by Peter V. Ross
So you weary of the endless and for the most part meaningless argument about the unreality of matter. Well, the issue has been wrestled with and disposed of by the keen thinkers of every age. They tell us that matter is a misunderstanding of substance. With keener vision, they promise, we will discover that Spirit and matter are but different aspects of reality, the one true, the other false. Enlightenment therefore will terminate the debate and bring into view the exclusiveness, the substantiality, the permanence of Spirit.
Everyone concedes that matter is not the hard, heavy, static stuff it appears. Some speak of it as energy and others as mortal mind. In either case it is motion so slowed down as to become visible. It is the way realities appear to inadequate physical sense.
What we call matter then is mental. It is a limited sense of things—a sense of things as crude, dense, expendable. In this misunderstanding lie all restriction and suffering. Whereas Spirit is unrestricted, imponderable, impalpable, and permanent. In this actuality lies the truth which makes men free.
Faith, hope, charity, and with them the innumerable other spirituals, abide, do they not? While doubt, turmoil, infirmity, and with them the other hosts of clay, disintegrate and disappear with the march of time.
Some people think of the Creator as a person, ever-present and unlimited of course. Others think of Him as Spirit. But there is no essential difference, perhaps, between Spirit and infinite Person. Both are omnipresent, omnipotent, omniscient—the commonly accepted measure of Deity.
You will be interested here in the reasoning of Abraham Rihbany: “Whether God is personal or not depends upon our knowledge of what personality is. If we mean by a person an individual of bounded dimensions (an erroneous conception of personality), then God is not personal. But if personality is self-conscious being, with all its attributes of intelligence, will, emotions, and purpose—finite in man, infinite in God—then God is personal … To me God is personal in the truest sense of the word.”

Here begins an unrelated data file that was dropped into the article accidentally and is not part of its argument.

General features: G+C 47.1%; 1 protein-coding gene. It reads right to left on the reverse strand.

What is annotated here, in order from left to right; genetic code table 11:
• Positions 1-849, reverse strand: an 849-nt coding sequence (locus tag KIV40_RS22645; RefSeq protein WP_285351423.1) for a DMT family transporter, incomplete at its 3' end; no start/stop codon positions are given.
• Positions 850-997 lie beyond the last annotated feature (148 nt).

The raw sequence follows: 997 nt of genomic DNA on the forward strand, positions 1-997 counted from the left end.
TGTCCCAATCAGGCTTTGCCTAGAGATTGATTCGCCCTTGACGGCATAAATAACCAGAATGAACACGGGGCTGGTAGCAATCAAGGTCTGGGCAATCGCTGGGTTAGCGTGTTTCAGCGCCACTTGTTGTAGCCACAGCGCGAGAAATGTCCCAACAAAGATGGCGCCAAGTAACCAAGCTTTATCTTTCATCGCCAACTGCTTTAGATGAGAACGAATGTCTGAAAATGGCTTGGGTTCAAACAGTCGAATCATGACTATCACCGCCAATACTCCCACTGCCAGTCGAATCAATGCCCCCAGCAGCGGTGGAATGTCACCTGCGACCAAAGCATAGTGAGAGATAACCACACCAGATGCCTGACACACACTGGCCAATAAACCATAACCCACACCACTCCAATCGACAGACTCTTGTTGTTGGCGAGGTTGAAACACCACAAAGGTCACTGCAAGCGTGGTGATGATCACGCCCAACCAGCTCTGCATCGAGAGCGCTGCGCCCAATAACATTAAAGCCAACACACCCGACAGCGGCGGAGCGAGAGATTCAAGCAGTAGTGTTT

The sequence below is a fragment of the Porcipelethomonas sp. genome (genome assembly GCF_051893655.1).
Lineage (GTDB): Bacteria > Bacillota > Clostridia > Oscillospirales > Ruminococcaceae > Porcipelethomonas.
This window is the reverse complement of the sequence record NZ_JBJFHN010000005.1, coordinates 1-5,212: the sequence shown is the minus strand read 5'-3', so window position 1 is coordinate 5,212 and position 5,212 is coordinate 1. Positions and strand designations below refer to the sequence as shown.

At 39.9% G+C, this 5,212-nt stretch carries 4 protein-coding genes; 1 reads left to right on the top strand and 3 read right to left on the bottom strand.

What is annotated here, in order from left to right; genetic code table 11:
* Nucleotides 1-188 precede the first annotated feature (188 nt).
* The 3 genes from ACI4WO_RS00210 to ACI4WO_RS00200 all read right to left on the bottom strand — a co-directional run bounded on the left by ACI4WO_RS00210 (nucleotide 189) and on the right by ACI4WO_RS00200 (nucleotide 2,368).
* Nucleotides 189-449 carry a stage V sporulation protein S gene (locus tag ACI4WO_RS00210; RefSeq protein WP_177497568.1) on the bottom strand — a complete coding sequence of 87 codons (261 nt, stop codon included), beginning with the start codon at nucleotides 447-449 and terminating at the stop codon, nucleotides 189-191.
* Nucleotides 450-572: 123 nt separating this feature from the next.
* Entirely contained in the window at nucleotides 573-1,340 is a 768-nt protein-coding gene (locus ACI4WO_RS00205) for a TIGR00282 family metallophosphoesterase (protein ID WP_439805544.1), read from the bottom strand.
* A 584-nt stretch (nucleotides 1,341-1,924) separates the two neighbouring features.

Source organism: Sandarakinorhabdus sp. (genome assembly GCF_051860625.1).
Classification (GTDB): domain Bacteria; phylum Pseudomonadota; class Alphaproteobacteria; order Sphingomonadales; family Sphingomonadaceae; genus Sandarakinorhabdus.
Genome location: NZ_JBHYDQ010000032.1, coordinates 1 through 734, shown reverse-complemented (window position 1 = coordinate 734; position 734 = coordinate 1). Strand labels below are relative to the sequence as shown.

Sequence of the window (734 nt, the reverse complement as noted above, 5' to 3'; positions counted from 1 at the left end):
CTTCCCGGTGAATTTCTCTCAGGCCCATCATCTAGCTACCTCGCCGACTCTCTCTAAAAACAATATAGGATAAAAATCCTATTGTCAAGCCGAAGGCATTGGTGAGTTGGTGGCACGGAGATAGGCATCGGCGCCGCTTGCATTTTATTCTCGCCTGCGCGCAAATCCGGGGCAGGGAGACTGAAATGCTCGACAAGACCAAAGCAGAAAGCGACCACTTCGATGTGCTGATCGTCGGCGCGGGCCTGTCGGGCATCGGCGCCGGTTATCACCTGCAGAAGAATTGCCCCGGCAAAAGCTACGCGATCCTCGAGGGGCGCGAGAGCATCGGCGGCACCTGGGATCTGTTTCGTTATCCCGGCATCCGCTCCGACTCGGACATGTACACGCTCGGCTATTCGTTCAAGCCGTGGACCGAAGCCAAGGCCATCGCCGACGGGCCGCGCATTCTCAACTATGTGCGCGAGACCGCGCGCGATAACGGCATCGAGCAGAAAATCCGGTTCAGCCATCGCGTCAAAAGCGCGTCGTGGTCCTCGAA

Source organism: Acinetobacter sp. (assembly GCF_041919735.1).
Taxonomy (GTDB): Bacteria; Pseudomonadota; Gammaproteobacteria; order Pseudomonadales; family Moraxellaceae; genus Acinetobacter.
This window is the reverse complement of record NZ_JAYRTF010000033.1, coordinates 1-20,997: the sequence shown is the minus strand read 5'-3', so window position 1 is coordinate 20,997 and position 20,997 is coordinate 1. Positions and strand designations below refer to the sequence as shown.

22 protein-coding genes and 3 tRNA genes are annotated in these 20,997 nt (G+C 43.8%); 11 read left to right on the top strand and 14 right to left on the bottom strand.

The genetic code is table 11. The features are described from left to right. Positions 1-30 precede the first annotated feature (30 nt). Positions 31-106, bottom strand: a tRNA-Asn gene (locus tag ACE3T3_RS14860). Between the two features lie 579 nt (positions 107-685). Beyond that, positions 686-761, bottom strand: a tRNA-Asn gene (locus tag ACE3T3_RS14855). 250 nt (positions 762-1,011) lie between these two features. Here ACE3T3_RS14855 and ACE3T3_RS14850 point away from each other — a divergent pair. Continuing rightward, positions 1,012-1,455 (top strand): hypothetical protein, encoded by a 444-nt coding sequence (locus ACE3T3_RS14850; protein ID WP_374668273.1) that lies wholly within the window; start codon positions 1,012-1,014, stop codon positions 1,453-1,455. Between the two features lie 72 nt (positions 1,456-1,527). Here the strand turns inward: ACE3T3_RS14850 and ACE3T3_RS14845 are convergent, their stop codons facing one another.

Venturesome William Blake puts forth the assurance: “If the doors of perception were cleansed, everything would appear to man as it is, infinite.”
While Walt Whitman, with his usual optimism, boldly affirms: “I do not doubt I am limitless, and that the universes are limitless, in vain I try to think how limitless.”
When we concede that the Creator is Spirit, logic immediately insists that creation must be spiritual. If human sense, on the contrary, sees a material universe, we have a right to suspect that human sense entertains a wrong concept of things. This mistaken concept is all there is to matter, and it is the purpose of idealism to change and correct that concept in order, not that things shall be destroyed, but that they shall be discerned in their true light.
To change from a material to a spiritual concept of the universe does not destroy the universe, nor anything in it, but it makes the universe, and all contained therein, more real, permanent, and beautiful. To exchange the physical idea of man for the spiritual does not put man out of existence, but brings into view his real selfhood as perfect and immortal.
It is this man, and really there is no other, that we affirm is immune to disease and the other ravages of materiality and mortality. When you insist, from year to year, that you are this sort of man, the heaviness and afflictions of so-called mortal existence will recede. Eventually they will fade out under the blaze of intelligent thinking.
At first thought the unreality of matter may have little point to the man in pain. Someone may smartly say to him: “The body, you know, is made of the same elements that a wagon wheel is made of. How then can it tire or hurt? Indeed the body is matter and matter is not, so you have no body anyway.”
Now no one, whether at ease or in distress, wants to be rid of his body. What he wants is a better body than the one he appears to have, a body in rapport with good health and all that that implies. He would like to know how to obtain it.
The body is a human concept. It is therefore mental. This is why it rises or falls with the individual’s thought. Accurate and generous thinking therefore is the source of the ideal body which neither hurts, hampers, nor boasts. Improve your thinking and you improve your body, indeed your whole being. Put emphasis steadfastly on the salubrious, the imperishable, the beautiful, the magnanimous; in the same instant rejecting the sickly, the fearsome, the oppressive, the mean. In this mood you live in Spirit and Spirit lives in you. This looks toward the millennium.
When it is recognized that the human body is essentially mental, it becomes at once apparent that a change in thought effects a change in the body, and this even to the extent of what we call a physical or structural change in some organ or member.
This is precisely what metaphysics is accomplishing in its healing ministry. By substituting in consciousness an understanding of health in place of a belief in sickness, a knowledge of soundness instead of an illusion of decomposition, a realization of symmetry in lieu of a supposition of deformity, metaphysics is bringing about an improvement in health, not to mention morale. Hence it is that metaphysics takes the radical position that matter is unreal, and if it did less, metaphysics would have little to offer beyond what already has been offered in the way of relief for suffering humanity.